Guid & GetHashCode uniqueness

Given the following key:

``````int key = Guid.NewGuid().GetHashCode();
``````

Is this key unique as the uniqueness of Guid?

The pigeonhole principle says no. A GUID has 16 bytes of information - 128 bits. An `int` has 32 bits of information. (EDIT: To clarify due to comments, the .NET GUID will allow these 128 bits to be set arbitrarily as far as I'm aware; randomly generated GUIDs follow a stricter pattern so there aren't 2128 different values which would be randomly generated. Still more than 232 though.)

There are 2128 possible GUIDs, and 232 possible hash codes - so you can't possibly have a different hash code for each GUID.

There's more than that though - `GetHashCode()` is never meant to represent uniqueness. If it can, then that's great - but it doesn't have to, even when there are enough `int` values available to do so.

It would be entirely valid for `int.GetHashCode()` to return (say) the value divided by two... so -1, 0 and 1 would all get a hash code of 0; 3 and 4 would get a hash code of 2 etc. It wouldn't be good (and it would be slower than just returning the value) - but it would be a valid implementation. It would satisfy all the constraints of `GetHashCode` - namely that if you call it on two equal values, it will return the same hash code.

In fact, returning a constant for all values is a valid implementation - although a pretty useless one, in that it renders the normally-fast lookup of a hash table into an O(N) operation.

• @Joey: Randomly generated ones, sure - but I don't think there's anything stopping you from a 16-byte array into the `Guid` constructor with any values you want. Do you have any evidence to the contrary? – Jon Skeet Sep 6 '11 at 22:16
• @Joey: Well we're specifically talking about the .NET `Guid` type, and I still maintain that there are 2^128 possible values for that type. – Jon Skeet Sep 6 '11 at 22:18
• @Joey: Sure, and you don't normally end up with strings that have values unassigned within Unicode - but they're still values which can easily be created. – Jon Skeet Sep 6 '11 at 22:20

Just today I've noticed another problem of the `Guid.GetHashCode()`: in Microsoft .NET implementation, not every "byte" of the `Guid` is hashed: there are 6 bytes of the `Guid` that aren't hashed, so any change to one of them won't ever change the hash code.

We can see it in the reference source:

``````return _a ^ (((int)_b << 16) | (int)(ushort)_c) ^ (((int)_f << 24) | _k);
``````

so the `_d`, `_e`, `_g`, `_h`, `_i`, `_j` bytes aren't hashed. This has an important impact with "sequential" `Guid`s, like:

``````c482fbe1-9f16-4ae9-a05c-383478ec9d13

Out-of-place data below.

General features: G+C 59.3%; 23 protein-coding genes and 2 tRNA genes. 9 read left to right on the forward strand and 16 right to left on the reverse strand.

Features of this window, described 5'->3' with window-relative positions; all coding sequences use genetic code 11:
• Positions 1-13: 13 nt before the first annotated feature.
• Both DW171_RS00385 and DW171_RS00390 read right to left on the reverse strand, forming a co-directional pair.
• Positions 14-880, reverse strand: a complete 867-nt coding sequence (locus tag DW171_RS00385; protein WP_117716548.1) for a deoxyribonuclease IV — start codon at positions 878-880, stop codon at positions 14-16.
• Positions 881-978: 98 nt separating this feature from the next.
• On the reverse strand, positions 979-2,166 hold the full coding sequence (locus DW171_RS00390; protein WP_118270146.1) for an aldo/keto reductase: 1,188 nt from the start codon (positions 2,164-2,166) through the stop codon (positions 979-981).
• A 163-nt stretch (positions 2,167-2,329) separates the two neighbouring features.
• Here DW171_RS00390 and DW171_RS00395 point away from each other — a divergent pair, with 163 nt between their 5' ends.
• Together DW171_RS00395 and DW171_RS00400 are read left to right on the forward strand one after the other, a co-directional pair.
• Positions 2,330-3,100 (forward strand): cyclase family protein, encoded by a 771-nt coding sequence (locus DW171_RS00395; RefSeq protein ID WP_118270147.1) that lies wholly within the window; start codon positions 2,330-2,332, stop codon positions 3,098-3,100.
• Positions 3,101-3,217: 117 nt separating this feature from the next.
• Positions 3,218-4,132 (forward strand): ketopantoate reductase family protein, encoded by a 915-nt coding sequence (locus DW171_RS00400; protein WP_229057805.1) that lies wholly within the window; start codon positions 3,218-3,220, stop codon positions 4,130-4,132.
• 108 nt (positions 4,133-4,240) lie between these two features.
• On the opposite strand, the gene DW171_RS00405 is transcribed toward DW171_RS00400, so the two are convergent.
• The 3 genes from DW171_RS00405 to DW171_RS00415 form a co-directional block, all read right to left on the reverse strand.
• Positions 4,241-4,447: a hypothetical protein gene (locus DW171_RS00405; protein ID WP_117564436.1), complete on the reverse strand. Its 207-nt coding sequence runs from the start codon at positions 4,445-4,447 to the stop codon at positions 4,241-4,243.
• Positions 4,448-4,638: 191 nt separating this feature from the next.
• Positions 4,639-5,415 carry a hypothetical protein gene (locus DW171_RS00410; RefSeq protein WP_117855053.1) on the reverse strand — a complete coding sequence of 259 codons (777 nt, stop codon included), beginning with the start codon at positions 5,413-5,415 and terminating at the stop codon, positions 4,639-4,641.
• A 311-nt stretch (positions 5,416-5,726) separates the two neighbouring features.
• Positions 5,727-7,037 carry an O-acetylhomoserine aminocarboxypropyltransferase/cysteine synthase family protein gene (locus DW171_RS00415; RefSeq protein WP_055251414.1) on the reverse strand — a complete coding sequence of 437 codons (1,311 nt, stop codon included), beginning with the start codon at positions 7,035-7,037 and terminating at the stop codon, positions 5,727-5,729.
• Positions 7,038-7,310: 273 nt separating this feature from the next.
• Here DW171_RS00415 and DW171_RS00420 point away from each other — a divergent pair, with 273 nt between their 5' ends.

c482fbe1-9f16-4ae9-a05c-383478ec9d14
c482fbe1-9f16-4ae9-a05c-383478ec9d15
...
c482fbe1-9f16-4ae9-a05c-383478ec9dff
c482fbe1-9f16-4ae9-a05c-383478ec9e00
c482fbe1-9f16-4ae9-a05c-383478ec9e01
``````

with `Guid` like these, the number of different hashes generated is very small (256 different values), because the `3478ec9d`/`3478ec9e` won't be hashed.

• Wow, very interesting observation.Not sure why MS wouldn't hash the whole GUID, but this is something to be aware of.... – Roger Hill Jan 22 '16 at 3:55
• For version 1 UUID's the fields included in `GetHashCode()` are the 60 bit timestamp and parts of the MAC address. For version 4 UUID's (which you get from `Guid.NewGuid()`) almost all bytes of the GUID are random. So in these cases the algorithm seems OK. – Martin Liversage May 10 '17 at 10:03

`GetHashCode()` returns an integer - it cannot be as unique as a `Guid`, so no - there might be collisions and uniqueness is not guaranteed.

The point of a hash code is that it should distribute evenly across the hash range so that collisions should be generally rare, you always have a chance of collision though and have to accommodate for that.

• it should also be noted that GUIDs are not guaranteed to be unique – Muad'Dib Sep 6 '11 at 21:59
• A duplicate GUID is rumored to be generated on December 21st, 2012. – Hans Passant Sep 6 '11 at 22:23
• @HansPassant I'm sorry to disappoint you. The rumour was false. – Fabian Bigler Jun 22 '15 at 22:27

I was having exactly the problem xanatos describes in another answer. I have a class where two `Guid` values are used to distinguish different objects, and I found I was getting a horrible number of collisions (my Guids are not randomly generated). Here is the code I used to solve the problem. `Guid1` and `Guid2` are the properties of type `Guid` that distinguish the objects. The code follows the approach described by Jon Skeet here.

``````    public override int GetHashCode()
{
int hash = 173;
foreach (Byte b in Guid1.ToByteArray().Concat(Guid2.ToByteArray()))
{
hash = hash * 983 + b;
}
return hash;
}
``````

A Guid is a 128-bit number. An int is a 32-bit number, so it can't be "as unique" as the Guid.

Besides, GetHashCode returns ... a hash code, it's not meant to be unique in any way. See other discussions here on SO about why GetHashCode() exists.